Raytheon's XOS 2 has a right hook that can rip straight through a wall, but Dr. Fraser Smith assures us that death-dealing variants are still a good ways off. We caught up with the good doctor earlier today, who's been working on the military-grade exoskeleton for eight years, and quizzed him on the hows and whys of building a would-be Iron Man. Find out what we learned after the break, and see the mean machine in our gallery below!
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Raytheon Sarcos XOS 2 exoskeleton - press pics
Though the XOS is obviously capable of some pretty fancy footwork and pummels a punching bag with ease, Smith laid out the reality for us right away: the military is looking for exoskeletons primarily to help reduce headcount by carrying heavy weights. The fewer folks it takes to load munitions into a truck and the longer soldiers can carry 120-pound packs, the more money the government's willing to spend on those defense contracts. That doesn't rule out an armored, wall-busting Juggernaut variant for rescuing hostages, kicking ass and chewing bubble gum -- and that sort of "don't bother with the door" exoskeleton was indeed on the drawing board, Smith said -- but "the teams most interested are coming from the logistics side of the business."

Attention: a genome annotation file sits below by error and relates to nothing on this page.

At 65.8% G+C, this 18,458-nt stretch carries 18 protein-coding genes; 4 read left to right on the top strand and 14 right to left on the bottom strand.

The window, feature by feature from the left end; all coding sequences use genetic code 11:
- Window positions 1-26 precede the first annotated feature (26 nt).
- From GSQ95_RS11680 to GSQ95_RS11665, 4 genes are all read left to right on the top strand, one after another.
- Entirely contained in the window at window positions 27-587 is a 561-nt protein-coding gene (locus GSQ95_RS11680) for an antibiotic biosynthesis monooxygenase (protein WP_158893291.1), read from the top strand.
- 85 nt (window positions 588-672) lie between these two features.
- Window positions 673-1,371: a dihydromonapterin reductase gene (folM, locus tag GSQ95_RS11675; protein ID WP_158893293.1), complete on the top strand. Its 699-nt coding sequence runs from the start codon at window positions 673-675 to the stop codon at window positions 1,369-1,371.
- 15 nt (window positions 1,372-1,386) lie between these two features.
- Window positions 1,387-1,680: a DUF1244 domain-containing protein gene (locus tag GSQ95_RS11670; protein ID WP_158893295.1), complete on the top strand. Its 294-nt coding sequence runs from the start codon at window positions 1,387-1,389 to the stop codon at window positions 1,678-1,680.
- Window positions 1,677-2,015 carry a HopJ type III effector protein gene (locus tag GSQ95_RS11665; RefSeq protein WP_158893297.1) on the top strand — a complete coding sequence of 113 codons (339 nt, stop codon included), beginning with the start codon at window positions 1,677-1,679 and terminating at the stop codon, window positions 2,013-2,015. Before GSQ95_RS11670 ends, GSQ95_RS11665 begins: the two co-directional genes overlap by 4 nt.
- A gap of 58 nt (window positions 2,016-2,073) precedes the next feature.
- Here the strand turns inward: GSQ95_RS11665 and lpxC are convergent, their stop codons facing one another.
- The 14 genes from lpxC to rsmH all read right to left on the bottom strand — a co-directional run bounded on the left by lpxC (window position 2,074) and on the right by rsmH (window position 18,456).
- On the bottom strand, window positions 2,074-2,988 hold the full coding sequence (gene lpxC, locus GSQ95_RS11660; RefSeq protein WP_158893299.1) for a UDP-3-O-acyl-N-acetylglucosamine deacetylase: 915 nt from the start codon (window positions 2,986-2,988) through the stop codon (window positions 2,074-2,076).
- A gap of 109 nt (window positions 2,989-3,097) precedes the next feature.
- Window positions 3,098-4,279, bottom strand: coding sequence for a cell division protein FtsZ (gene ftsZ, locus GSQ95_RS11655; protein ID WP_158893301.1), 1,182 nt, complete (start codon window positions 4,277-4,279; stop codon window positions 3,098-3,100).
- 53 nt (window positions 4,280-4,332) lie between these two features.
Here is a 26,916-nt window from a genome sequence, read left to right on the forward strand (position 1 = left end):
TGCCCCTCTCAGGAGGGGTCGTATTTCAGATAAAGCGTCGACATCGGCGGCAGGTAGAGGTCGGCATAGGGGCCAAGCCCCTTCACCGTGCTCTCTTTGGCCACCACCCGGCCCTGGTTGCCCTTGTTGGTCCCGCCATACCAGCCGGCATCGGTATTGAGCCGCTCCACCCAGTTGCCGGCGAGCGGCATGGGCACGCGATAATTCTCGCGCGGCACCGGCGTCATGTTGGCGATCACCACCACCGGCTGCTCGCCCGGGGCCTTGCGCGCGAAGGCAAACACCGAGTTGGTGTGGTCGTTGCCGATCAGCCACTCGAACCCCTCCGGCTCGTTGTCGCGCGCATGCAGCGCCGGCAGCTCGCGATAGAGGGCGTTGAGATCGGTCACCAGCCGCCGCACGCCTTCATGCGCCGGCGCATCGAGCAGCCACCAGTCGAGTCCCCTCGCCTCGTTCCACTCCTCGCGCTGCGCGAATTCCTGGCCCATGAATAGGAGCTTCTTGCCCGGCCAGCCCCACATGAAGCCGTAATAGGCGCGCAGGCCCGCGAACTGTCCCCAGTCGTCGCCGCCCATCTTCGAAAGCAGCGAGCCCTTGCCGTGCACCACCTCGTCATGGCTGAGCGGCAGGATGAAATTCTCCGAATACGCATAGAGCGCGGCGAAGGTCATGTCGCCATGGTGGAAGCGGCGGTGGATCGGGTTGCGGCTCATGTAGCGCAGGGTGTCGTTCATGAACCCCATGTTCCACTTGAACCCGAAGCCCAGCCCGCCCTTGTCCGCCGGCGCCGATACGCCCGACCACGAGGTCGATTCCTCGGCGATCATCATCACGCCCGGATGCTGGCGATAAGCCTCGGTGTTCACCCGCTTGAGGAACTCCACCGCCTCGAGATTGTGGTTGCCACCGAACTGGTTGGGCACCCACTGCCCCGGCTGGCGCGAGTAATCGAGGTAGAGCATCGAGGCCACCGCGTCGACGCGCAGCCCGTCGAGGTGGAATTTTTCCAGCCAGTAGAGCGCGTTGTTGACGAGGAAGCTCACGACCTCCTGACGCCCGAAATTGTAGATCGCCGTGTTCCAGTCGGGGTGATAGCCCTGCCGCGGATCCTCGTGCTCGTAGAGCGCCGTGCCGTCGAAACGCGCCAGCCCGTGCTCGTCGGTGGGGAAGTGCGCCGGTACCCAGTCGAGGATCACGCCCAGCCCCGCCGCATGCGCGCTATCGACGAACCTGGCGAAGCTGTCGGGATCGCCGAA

Presently, there are two models in the works, a "combat variant" that just includes exoskeleton legs and attaches at the waist, much like Lockheed Martin's HULC, and the full-body "logistics variant" for lifting crates, missiles, bombs... you know, the usual. The XOS 2 is nearly usable for the latter job, but even at 50 percent more efficient than the original (by the company's last count) it's still a prototype that requires a tethered high-pressure hydraulic engine to function. By designing custom hydraulic servos and managing the robot's gait so that it only uses high pressure when it truly needs to (like when it's beginning to take a step), the company hopes to bring that number to 20 percent. That'll let Raytheon cut the cord and install an lightweight internal combustion engine of some sort, he hopes, while letting the exoskeleton keep on truckin' for over eight hours (a military requirement) before running out of fuel.
While we had the doctor at our disposal, we thought we'd ask how the exoskeleton manages such a blend of dexterity, agility and strength that it can both boot around soccer balls and lift 200 pounds with ease. As it turns out, the crux of the invention was head-slappingly simple: though a patent-pending idea Smith calls "get out of the way control," the unit measures the load on each joint as its operator moves about, and figures out the direction it needs to move in 3-D space to literally move out of the way. Smart, right? If you agree, then we've got a reading assignment we think you'll enjoy -- Popular Science chronicled the genesis of the bionic suit in this must-read feature.